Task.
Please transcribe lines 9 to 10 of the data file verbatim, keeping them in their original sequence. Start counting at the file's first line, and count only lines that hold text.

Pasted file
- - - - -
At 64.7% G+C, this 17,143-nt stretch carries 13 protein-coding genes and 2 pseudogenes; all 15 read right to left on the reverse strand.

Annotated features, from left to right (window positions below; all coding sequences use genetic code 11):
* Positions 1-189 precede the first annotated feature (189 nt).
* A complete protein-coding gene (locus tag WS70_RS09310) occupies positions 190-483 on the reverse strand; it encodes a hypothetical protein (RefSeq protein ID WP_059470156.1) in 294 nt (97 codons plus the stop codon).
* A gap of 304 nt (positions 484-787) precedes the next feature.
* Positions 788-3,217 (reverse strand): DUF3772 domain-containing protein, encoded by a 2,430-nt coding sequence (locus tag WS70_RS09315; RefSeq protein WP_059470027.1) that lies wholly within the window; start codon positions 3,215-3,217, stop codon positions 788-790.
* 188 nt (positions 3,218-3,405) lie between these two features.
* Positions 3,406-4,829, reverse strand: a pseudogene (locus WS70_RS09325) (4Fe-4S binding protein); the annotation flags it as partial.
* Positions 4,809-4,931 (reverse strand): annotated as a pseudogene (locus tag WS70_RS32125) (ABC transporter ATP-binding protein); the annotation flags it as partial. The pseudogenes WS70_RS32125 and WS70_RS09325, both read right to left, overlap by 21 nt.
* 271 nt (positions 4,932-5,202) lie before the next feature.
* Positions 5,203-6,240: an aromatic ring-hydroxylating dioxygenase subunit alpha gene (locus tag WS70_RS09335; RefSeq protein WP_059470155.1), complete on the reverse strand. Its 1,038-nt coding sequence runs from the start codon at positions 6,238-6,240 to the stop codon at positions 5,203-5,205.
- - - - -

* Positions 4,809-4,931 (reverse strand): annotated as a pseudogene (locus tag WS70_RS32125) (ABC transporter ATP-binding protein); the annotation flags it as partial. The pseudogenes WS70_RS32125 and WS70_RS09325, both read right to left, overlap by 21 nt.
* 271 nt (positions 4,932-5,202) lie before the next feature.